New Book: Hermeneutics as Critique: Science, Politics, Race, and Culture by Lorenzo C. Simpson

Hermeneutics as Critique

Dr. Lorenzo Simpson (Stony Brook University) has recently published a new book on hermeneutics that will, no doubt, be of interest to NASPH members and friends. The brief description below is taken from Columbia University Press. Congratulations, Lorenzo!

Brief Description

Hermeneutics has frequently been dismissed as useful only for literary and textual analysis. Some consider it to be Eurocentric or inherently relativistic and thus unsuited to social critique. Lorenzo C. Simpson offers a persuasive and powerful argument that hermeneutics is a valuable tool not only for critical theory but also for robustly addressing many of the urgent issues of today.

Simpson demonstrates that hermeneutics exhibits significant interpretive advantages compared to competing explanatory modalities. While it shares with pragmatism a suspicion of essentialism, an understanding that disagreements are situated, and an insistence on the dialogical nature of understanding, it nevertheless resolutely rejects the relativistic accounts of rationality that are often associated with pragmatism. In the tradition of Gadamer, Simpson firmly establishes hermeneutics as a resource for both philosophy and the social sciences. He shows its utility for unpacking intractable issues in the philosophy of science, multiculturalism, social epistemology, and racial and social justice in the global arena. Simpson addresses fraught questions such as why recent claims that “race” has a biological basis lack grounding, whether female genital excision can be critically addressed without invidious ethnocentrism, and how to lay the foundations for meaningful cross-cultural dialogue and reparative justice. This book reveals how hermeneutics can be a worthy partner with critical theory in achieving emancipatory aims.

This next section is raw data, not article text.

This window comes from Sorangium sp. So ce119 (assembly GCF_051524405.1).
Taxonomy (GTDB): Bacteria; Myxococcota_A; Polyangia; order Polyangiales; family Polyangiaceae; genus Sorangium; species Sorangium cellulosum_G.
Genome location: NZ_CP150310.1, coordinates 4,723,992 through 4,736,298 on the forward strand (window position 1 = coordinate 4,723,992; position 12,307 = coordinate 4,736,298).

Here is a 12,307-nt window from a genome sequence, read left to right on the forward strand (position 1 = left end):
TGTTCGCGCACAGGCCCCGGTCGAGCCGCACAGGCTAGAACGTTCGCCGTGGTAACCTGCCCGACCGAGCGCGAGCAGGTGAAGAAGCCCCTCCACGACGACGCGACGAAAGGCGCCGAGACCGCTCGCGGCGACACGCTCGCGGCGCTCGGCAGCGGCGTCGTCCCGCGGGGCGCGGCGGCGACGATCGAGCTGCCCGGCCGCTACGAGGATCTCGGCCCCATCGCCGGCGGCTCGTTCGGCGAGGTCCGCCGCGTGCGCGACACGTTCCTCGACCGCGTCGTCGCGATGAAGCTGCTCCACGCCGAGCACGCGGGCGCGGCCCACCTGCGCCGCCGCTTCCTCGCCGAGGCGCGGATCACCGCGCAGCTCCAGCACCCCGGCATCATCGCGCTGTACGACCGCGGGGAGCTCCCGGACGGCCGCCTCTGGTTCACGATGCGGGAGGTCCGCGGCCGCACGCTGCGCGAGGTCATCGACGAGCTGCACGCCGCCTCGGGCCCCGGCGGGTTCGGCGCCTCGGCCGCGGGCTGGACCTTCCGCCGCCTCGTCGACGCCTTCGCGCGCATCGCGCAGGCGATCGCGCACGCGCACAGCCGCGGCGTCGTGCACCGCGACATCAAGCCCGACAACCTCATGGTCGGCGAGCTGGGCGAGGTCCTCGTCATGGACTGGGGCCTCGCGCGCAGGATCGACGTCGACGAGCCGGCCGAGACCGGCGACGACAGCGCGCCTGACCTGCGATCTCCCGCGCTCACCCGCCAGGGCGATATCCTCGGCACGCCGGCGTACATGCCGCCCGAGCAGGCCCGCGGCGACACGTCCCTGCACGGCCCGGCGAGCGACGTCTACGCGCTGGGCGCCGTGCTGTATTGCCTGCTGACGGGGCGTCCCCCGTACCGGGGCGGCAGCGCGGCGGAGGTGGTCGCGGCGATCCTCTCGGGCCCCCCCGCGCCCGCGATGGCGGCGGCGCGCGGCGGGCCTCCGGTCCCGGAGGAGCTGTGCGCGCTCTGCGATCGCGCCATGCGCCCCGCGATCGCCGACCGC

Lorenzo C. Simpson is professor of philosophy at Stony Brook University. His books include Technology, Time, and the Conversations of Modernity (1995) and The Unfinished Project: Towards a Postmetaphysical Humanism (2001).

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